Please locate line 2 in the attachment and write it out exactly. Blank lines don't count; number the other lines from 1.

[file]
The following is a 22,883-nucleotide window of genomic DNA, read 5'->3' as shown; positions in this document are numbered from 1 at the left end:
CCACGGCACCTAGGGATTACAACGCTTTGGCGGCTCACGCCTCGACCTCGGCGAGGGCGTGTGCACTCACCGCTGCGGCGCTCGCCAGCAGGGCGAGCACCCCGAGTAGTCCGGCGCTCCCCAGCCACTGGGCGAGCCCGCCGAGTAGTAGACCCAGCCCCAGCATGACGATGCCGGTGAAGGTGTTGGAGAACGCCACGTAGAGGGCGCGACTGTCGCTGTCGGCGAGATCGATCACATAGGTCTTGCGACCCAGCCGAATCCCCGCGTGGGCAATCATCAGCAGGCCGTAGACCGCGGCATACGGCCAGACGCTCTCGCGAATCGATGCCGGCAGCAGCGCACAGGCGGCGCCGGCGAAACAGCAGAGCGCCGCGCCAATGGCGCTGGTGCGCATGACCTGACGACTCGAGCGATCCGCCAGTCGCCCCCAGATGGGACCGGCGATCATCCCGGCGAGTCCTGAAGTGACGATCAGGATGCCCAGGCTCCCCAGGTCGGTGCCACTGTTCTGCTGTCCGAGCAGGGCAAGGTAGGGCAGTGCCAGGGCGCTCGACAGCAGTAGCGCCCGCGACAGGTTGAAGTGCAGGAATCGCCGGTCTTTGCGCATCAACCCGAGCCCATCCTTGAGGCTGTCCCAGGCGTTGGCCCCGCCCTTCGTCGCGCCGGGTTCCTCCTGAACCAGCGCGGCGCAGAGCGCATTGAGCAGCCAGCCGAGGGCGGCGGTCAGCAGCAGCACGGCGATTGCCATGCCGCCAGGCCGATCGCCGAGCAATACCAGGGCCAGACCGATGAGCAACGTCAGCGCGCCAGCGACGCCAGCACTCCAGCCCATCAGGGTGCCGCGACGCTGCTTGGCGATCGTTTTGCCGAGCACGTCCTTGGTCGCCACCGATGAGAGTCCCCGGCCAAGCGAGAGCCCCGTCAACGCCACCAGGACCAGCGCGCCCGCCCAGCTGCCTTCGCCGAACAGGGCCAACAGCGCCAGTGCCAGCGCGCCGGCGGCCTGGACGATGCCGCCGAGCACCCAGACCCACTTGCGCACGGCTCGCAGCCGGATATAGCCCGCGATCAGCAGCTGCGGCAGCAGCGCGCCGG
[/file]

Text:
CCACGGCACCTAGGGATTACAACGCTTTGGCGGCTCACGCCTCGACCTCGGCGAGGGCGTGTGCACTCACCGCTGCGGCGCTCGCCAGCAGGGCGAGCACCCCGAGTAGTCCGGCGCTCCCCAGCCACTGGGCGAGCCCGCCGAGTAGTAGACCCAGCCCCAGCATGACGATGCCGGTGAAGGTGTTGGAGAACGCCACGTAGAGGGCGCGACTGTCGCTGTCGGCGAGATCGATCACATAGGTCTTGCGACCCAGCCGAATCCCCGCGTGGGCAATCATCAGCAGGCCGTAGACCGCGGCATACGGCCAGACGCTCTCGCGAATCGATGCCGGCAGCAGCGCACAGGCGGCGCCGGCGAAACAGCAGAGCGCCGCGCCAATGGCGCTGGTGCGCATGACCTGACGACTCGAGCGATCCGCCAGTCGCCCCCAGATGGGACCGGCGATCATCCCGGCGAGTCCTGAAGTGACGATCAGGATGCCCAGGCTCCCCAGGTCGGTGCCACTGTTCTGCTGTCCGAGCAGGGCAAGGTAGGGCAGTGCCAGGGCGCTCGACAGCAGTAGCGCCCGCGACAGGTTGAAGTGCAGGAATCGCCGGTCTTTGCGCATCAACCCGAGCCCATCCTTGAGGCTGTCCCAGGCGTTGGCCCCGCCCTTCGTCGCGCCGGGTTCCTCCTGAACCAGCGCGGCGCAGAGCGCATTGAGCAGCCAGCCGAGGGCGGCGGTCAGCAGCAGCACGGCGATTGCCATGCCGCCAGGCCGATCGCCGAGCAATACCAGGGCCAGACCGATGAGCAACGTCAGCGCGCCAGCGACGCCAGCACTCCAGCCCATCAGGGTGCCGCGACGCTGCTTGGCGATCGTTTTGCCGAGCACGTCCTTGGTCGCCACCGATGAGAGTCCCCGGCCAAGCGAGAGCCCCGTCAACGCCACCAGGACCAGCGCGCCCGCCCAGCTGCCTTCGCCGAACAGGGCCAACAGCGCCAGTGCCAGCGCGCCGGCGGCCTGGACGATGCCGCCGAGCACCCAGACCCACTTGCGCACGGCTCGCAGCCGGATATAGCCCGCGATCAGCAGCTGCGGCAGCAGCGCGCCGG